Subjects formerly born preterm subsequently develop arterial - particularly isolated systolic-
hypertension more frequently than their peers born at term.
Numerous factors may influence this predisposition, including an incomplete nephrogenesis, implying
the presence of kidneys with a reduced number of nephrons and consequent reduction in haematic
filtration, increased sodium absorption and activation of renin-angiotensin-aldosterone system,
increased arterial rigidity produced by an elastin deficiency previously observed in anatomic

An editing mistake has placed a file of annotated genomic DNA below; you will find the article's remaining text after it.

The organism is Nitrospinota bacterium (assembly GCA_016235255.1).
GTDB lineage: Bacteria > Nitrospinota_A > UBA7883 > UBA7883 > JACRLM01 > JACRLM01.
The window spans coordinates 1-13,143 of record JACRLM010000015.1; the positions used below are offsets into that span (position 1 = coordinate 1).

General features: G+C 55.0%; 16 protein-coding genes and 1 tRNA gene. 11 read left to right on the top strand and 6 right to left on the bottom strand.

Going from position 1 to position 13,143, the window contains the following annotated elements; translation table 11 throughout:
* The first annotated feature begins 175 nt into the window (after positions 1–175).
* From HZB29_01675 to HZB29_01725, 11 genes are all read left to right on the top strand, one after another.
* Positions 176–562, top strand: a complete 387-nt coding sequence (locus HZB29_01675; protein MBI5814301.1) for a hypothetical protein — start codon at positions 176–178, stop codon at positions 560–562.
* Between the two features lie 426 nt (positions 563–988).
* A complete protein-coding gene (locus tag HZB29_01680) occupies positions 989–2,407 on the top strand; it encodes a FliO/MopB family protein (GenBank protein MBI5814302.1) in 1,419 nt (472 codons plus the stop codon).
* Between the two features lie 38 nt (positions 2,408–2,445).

specimens of human immature aorta, and reduced endothelial nitric oxide excretion, due to high
blood levels of ADMA, a strong direct inhibitor of nitric oxide that exerts a vasoconstrictor effect.
Other possible factors (i.e. excretion of neuroendocrine compounds) may also be implicated. The
aim of this paper was to review all possible mechanisms involved in the observed increase in blood
pressure in individuals who had been born preterm and/or with intrauterine growth restriction. The
outlook for new and promising laboratory techniques capable of identifying alterations in the metabolic
pathways regulating blood pressure levels, such as metabolomics, is also provided.